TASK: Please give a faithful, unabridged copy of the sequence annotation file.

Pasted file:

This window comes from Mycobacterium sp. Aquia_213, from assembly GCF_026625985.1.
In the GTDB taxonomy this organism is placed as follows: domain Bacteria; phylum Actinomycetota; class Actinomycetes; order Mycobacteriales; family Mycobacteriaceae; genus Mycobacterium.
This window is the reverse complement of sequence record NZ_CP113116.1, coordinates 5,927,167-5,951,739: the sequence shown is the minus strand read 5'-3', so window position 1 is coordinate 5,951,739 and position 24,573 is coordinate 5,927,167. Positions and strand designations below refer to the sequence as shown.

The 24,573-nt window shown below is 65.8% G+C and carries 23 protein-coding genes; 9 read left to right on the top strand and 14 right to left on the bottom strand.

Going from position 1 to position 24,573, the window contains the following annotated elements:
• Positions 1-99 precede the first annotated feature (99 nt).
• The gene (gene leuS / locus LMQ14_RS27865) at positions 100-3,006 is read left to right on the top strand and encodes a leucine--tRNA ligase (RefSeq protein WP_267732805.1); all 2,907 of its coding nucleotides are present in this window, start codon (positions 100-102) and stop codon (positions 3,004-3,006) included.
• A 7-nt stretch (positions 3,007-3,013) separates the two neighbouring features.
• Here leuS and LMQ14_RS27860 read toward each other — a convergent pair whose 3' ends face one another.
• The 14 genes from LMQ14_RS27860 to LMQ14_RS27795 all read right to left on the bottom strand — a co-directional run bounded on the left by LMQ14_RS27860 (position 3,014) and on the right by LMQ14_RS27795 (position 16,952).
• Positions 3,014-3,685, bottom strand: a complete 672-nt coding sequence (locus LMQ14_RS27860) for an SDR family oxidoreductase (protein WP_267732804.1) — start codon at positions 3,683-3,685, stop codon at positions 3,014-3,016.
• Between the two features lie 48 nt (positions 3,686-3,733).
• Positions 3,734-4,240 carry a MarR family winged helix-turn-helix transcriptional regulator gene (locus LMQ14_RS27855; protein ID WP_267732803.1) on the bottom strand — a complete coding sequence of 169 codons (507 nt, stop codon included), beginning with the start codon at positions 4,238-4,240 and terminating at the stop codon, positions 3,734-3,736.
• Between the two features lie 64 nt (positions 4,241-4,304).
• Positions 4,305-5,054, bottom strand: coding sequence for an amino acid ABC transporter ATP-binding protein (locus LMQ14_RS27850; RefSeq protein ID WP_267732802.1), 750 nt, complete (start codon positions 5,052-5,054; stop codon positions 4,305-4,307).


This window comes from Mycobacterium sp. Aquia_213, from assembly GCF_026625985.1.
In the GTDB taxonomy this organism is placed as follows: domain Bacteria; phylum Actinomycetota; class Actinomycetes; order Mycobacteriales; family Mycobacteriaceae; genus Mycobacterium.
This window is the reverse complement of sequence record NZ_CP113116.1, coordinates 5,927,167-5,951,739: the sequence shown is the minus strand read 5'-3', so window position 1 is coordinate 5,951,739 and position 24,573 is coordinate 5,927,167. Positions and strand designations below refer to the sequence as shown.

The 24,573-nt window shown below is 65.8% G+C and carries 23 protein-coding genes; 9 read left to right on the top strand and 14 right to left on the bottom strand.

Going from position 1 to position 24,573, the window contains the following annotated elements:
• Positions 1-99 precede the first annotated feature (99 nt).
• The gene (gene leuS / locus LMQ14_RS27865) at positions 100-3,006 is read left to right on the top strand and encodes a leucine--tRNA ligase (RefSeq protein WP_267732805.1); all 2,907 of its coding nucleotides are present in this window, start codon (positions 100-102) and stop codon (positions 3,004-3,006) included.
• A 7-nt stretch (positions 3,007-3,013) separates the two neighbouring features.
• Here leuS and LMQ14_RS27860 read toward each other — a convergent pair whose 3' ends face one another.
• The 14 genes from LMQ14_RS27860 to LMQ14_RS27795 all read right to left on the bottom strand — a co-directional run bounded on the left by LMQ14_RS27860 (position 3,014) and on the right by LMQ14_RS27795 (position 16,952).
• Positions 3,014-3,685, bottom strand: a complete 672-nt coding sequence (locus LMQ14_RS27860) for an SDR family oxidoreductase (protein WP_267732804.1) — start codon at positions 3,683-3,685, stop codon at positions 3,014-3,016.
• Between the two features lie 48 nt (positions 3,686-3,733).
• Positions 3,734-4,240 carry a MarR family winged helix-turn-helix transcriptional regulator gene (locus LMQ14_RS27855; protein ID WP_267732803.1) on the bottom strand — a complete coding sequence of 169 codons (507 nt, stop codon included), beginning with the start codon at positions 4,238-4,240 and terminating at the stop codon, positions 3,734-3,736.
• Between the two features lie 64 nt (positions 4,241-4,304).
• Positions 4,305-5,054, bottom strand: coding sequence for an amino acid ABC transporter ATP-binding protein (locus LMQ14_RS27850; RefSeq protein ID WP_267732802.1), 750 nt, complete (start codon positions 5,052-5,054; stop codon positions 4,305-4,307).